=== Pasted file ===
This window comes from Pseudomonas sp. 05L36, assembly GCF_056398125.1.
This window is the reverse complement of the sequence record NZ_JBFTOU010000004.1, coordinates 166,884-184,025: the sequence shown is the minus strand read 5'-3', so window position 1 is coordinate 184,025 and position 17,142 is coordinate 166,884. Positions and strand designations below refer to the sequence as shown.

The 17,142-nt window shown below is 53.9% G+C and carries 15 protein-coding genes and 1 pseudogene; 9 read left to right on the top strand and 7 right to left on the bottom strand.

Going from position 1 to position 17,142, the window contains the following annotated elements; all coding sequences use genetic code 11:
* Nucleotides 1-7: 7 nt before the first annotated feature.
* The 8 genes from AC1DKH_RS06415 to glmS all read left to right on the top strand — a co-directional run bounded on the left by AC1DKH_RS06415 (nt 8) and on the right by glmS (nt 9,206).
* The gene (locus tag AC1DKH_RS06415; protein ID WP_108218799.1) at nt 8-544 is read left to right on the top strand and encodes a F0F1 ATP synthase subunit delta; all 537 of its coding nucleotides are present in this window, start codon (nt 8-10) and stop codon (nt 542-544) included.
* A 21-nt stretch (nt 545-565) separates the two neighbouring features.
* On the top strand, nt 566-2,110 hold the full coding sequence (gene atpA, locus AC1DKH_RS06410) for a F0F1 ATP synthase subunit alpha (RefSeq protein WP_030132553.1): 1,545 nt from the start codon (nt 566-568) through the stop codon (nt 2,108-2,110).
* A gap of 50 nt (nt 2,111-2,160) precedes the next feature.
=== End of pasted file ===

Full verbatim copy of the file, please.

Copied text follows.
This window comes from Pseudomonas sp. 05L36, assembly GCF_056398125.1.
This window is the reverse complement of the sequence record NZ_JBFTOU010000004.1, coordinates 166,884-184,025: the sequence shown is the minus strand read 5'-3', so window position 1 is coordinate 184,025 and position 17,142 is coordinate 166,884. Positions and strand designations below refer to the sequence as shown.

The 17,142-nt window shown below is 53.9% G+C and carries 15 protein-coding genes and 1 pseudogene; 9 read left to right on the top strand and 7 right to left on the bottom strand.

Going from position 1 to position 17,142, the window contains the following annotated elements; all coding sequences use genetic code 11:
* Nucleotides 1-7: 7 nt before the first annotated feature.
* The 8 genes from AC1DKH_RS06415 to glmS all read left to right on the top strand — a co-directional run bounded on the left by AC1DKH_RS06415 (nt 8) and on the right by glmS (nt 9,206).
* The gene (locus tag AC1DKH_RS06415; protein ID WP_108218799.1) at nt 8-544 is read left to right on the top strand and encodes a F0F1 ATP synthase subunit delta; all 537 of its coding nucleotides are present in this window, start codon (nt 8-10) and stop codon (nt 542-544) included.
* A 21-nt stretch (nt 545-565) separates the two neighbouring features.
* On the top strand, nt 566-2,110 hold the full coding sequence (gene atpA, locus AC1DKH_RS06410) for a F0F1 ATP synthase subunit alpha (RefSeq protein WP_030132553.1): 1,545 nt from the start codon (nt 566-568) through the stop codon (nt 2,108-2,110).
* A gap of 50 nt (nt 2,111-2,160) precedes the next feature.